Home > Opinion > (Letter from Pahit Manis) Dave and Hillary blink on human rights

(Letter from Pahit Manis) Dave and Hillary blink on human rights

(This came via email from a reader in Malaysia.)
July 18, 2011

By Pahit Manis

In a telling sign that human rights are not always a non-negotiable component of democracy – but more of a political weapon (now currently being used against Libya) and a bargaining chip for advantage – Britain’s Prime Minister maintained a deafening silence against the abuses of cherished Western ideals by his Malaysian counterpart just before Najib Razak’s recent official visit.

For weeks, the Malaysian government had carried out a campaign of intimidation and disinformation, through the lapdog media and nominally-independent police force, against the Bersih (Clean) movement calling for reform of the electoral process. (Among the organisation’s eight points are an end to `phantom’ voters and the use of indelible ink on ballots).

The Kafkaesque chain of events culminated with a ban on wearing anything yellow – including shoes, hats, though yellow underwear was not listed among the items, but talk about fashion police – and arrests of Bersih campaigners for alleged Communist links.

The movement was also accused of being 1) a Jewish plot 2) foreign-financed adventure and 3) a Christian conspiracy to take over the Muslim-majority country. Talk about unholy alliances: Bible thumpers, international spies, Jews and Godless goons!

Despite shrill warnings and an eventual ban on the rally, more than 50000 from across the country braved Gestapo-like raids on hotel rooms and police barricades into the capital, to press the case for electoral reform to the ruling coalition that has been in power for more than 50 years.

The response was barrages of tear gas and chemical-laced water from cannons on peaceful protestors in the streets. More than 1600 people were arrested and one died.

Despite the irrefutable evidence of human rights infringement, David Cameron stoutly maintained his stiff upper lip to host an unctuous bully. Yes, the same David Cameron who took to the soapbox against Wen Jiabao for China’s track record on civil liberties during the Premier’s visit earlier.

Not a good idea, Daily Telegraph bellowed in a ticking-off for Dave. (Defending `beleaguered’ China by default).

The Telegravda (as a reader avers) reminded Dave that China owns the Mother of all Piggy Banks (and counting) and it’s not wise to upset the cash cow. Or sow. Whatever.

Indeed. A Chinese official later leaked that Britain has fallen behind in the queue after France, Germany and even Spain as a preferred destination for investment. Ouch.

But all that is probably after the fact. Business pledges and decisions are made mostly ahead of a planned tour and fanfared on arrival as part of a bilateral love-in.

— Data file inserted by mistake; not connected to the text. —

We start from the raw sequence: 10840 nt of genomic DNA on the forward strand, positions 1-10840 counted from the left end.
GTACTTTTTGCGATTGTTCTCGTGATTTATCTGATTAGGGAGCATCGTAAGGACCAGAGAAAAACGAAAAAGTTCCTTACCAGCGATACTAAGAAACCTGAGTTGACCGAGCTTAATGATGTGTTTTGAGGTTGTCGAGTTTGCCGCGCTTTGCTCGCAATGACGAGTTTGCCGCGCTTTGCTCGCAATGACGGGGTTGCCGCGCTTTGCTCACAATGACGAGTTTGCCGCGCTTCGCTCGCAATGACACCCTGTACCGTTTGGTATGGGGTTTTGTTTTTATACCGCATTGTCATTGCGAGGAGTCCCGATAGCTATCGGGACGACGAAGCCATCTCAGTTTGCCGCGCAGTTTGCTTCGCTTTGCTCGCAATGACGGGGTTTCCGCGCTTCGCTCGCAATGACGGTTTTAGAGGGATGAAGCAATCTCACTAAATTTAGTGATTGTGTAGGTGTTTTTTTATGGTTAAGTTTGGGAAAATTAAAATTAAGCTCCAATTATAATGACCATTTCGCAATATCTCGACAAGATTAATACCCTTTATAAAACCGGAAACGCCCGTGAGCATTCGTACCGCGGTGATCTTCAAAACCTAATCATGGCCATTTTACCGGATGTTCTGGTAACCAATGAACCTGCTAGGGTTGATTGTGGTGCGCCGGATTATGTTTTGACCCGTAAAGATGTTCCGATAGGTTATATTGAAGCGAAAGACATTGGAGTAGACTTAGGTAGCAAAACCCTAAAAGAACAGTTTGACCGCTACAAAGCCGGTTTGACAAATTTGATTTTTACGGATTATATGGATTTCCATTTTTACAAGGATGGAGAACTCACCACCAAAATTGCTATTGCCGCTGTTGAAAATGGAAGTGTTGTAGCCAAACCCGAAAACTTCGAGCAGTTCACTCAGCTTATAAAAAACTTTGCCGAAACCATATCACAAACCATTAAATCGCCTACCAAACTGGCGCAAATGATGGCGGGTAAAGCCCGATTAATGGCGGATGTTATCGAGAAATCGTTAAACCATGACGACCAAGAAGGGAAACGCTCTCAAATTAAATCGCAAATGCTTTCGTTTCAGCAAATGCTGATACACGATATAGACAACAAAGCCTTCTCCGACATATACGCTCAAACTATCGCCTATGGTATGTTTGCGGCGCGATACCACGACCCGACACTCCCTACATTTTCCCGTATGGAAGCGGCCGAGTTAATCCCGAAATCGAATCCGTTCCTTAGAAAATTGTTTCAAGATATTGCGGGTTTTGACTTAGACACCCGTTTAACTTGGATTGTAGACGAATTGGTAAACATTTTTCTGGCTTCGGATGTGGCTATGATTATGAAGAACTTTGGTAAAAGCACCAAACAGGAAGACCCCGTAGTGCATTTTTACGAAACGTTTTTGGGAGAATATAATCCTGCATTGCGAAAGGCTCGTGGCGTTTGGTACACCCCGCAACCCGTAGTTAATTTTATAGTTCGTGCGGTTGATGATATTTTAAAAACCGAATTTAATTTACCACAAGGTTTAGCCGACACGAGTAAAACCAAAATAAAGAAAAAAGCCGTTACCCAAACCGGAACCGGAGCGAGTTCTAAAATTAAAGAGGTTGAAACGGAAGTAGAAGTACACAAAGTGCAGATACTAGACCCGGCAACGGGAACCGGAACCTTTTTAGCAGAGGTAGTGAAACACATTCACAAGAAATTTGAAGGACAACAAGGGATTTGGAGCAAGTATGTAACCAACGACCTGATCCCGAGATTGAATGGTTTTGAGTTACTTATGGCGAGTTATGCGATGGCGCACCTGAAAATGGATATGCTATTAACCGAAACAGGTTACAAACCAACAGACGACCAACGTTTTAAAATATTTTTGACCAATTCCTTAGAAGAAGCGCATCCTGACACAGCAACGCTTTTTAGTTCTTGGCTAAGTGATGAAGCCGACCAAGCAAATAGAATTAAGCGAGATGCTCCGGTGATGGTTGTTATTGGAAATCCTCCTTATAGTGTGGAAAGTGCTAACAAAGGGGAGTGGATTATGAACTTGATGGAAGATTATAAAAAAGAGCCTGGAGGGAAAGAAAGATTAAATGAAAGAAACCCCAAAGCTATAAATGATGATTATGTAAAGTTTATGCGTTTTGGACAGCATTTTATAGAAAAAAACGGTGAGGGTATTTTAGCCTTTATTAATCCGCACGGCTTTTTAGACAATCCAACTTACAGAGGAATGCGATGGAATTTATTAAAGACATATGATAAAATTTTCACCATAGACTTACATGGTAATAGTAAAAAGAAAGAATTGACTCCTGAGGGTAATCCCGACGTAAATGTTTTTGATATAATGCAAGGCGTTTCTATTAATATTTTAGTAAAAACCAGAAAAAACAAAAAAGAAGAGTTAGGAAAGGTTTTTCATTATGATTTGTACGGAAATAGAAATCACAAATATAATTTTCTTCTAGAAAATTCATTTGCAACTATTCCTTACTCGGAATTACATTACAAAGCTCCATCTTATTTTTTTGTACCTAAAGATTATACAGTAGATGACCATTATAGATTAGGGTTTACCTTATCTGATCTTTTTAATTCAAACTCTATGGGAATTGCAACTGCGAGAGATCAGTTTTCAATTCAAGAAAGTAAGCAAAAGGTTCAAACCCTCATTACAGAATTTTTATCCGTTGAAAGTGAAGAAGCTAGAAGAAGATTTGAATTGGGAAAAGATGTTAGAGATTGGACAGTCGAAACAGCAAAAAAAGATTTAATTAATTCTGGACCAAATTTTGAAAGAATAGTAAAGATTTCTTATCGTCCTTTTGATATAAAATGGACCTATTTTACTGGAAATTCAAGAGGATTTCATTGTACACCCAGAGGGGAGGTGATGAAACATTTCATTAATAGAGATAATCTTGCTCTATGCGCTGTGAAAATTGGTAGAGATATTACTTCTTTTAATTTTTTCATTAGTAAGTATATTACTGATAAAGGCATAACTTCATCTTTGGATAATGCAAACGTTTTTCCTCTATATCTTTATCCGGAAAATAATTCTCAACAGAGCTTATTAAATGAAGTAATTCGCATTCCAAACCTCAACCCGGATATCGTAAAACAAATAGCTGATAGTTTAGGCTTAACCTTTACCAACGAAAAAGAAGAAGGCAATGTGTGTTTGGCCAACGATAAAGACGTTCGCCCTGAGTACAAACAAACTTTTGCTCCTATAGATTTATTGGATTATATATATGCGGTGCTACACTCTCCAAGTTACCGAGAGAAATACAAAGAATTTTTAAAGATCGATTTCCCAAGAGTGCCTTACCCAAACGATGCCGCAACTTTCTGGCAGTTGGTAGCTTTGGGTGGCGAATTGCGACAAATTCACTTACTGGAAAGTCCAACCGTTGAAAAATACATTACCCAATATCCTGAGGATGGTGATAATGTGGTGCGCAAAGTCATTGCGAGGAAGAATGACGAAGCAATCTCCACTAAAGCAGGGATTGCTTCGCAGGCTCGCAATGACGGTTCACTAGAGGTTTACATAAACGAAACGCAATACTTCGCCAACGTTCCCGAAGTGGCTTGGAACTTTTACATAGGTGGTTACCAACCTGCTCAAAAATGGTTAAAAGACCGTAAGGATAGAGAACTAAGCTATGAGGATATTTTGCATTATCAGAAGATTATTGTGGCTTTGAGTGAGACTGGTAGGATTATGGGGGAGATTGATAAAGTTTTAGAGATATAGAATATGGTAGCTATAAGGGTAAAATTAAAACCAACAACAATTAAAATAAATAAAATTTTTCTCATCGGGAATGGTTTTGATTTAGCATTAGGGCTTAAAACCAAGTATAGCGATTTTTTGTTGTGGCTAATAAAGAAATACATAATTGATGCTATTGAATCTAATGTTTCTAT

Angela Merkel was showered with US$22 billion and Britain got a measly one. Wot? And that is the real reason for Dave’s outburst at Wen; the loser’s rant, on behalf of embittered Britain Inc.

Not so, of course, with the unelected Najib, who only got his job when the previous incumbent was pressured out after a disastrous showing at the polls.

Malaysia is Britain’s 18 largest trading partner – including weapons to oppress the masses – and a key source of investment, counting the billions siphoned out, over the years, from the resources-rich nation. So Dave shut an eye and bit his tongue, like the head waiter of a posh restaurant who doesn’t care if his well-dressed customers are thugs so long as they tip big.

Dave found some shelter behind the skirts of his monarch, though. In a royal rebuke, Queen Elizabeth wore a yellow dress during her audience with the Malaysian politician and his self-styled first lady. At least Brenda has royal style and spine.

And where was Hillary Clinton when the Malaysian government declared war on its own people in the streets?

Madame Secretary, who never appears in public without a verbal missile ready to fire at some Enemy of Human Rights (usually China), was maybe getting a price-y pedicure while protestors were running for shelter in the streets?

Maybe she blinked. But Hillary can’t say she can’t find Malaysia on the map. She was here last year to deliver a hackneyed working woman/wife/mother spiel to an audience of naïve and pompous females.

(Right, yeah. Hillary is about as homely as those ghoulish women of the French Revolution who knitted away by the guillotine while the executioner dropped the axe on another enemy of the people.)

Her maiden visit came soon after Bill accepted a cut-price fee for a lecture paid by a scandal-hit Malaysian corporation.

Putting aside the unlikely notion of personal interests, it still remains that American policy is dominated by its national agenda – shaped by domestic issues and inter-party politics – rather than the sanctity of so-called universal values.

So long as America gets its oil, gas, timber, palm oil and cheap labour at rates that please its financial-political cartels, the administration will lower its gaze from the bloody antics of corrupt but compliant regimes.

The book on human rights, as authored by the West, is hurled only at countries with the backbone to stand up to American hegemony, and these include Libya –currently favored with “humanitarian intervention’’ through Nato proxies – perennial favorite China and a motley crew of leaders who occasionally dare to rebel against the American will.

Tibetan independence and cultural genocide are a popular human rights theme for China-bashing; it hits a crescendo whenever Dalai Lama comes calling at White House.

But increasingly, Washington’s wriggle room with China using Tibet/Taiwan/Xinjiang is getting tighter, chipped away by its economic malaise. Obama has to appease his detractors and lobbyists publicly but work behind the scenes to maintain strong ties.

China protests loudly but keeps buying treasuries, so long as prospects for American-funded separatists remain dim. It’s becoming a carefully stage-managed charade.

Meanwhile, Washington will turn a blind eye to real abuses elsewhere.

  1. July 20th, 2011 at 05:00 | #1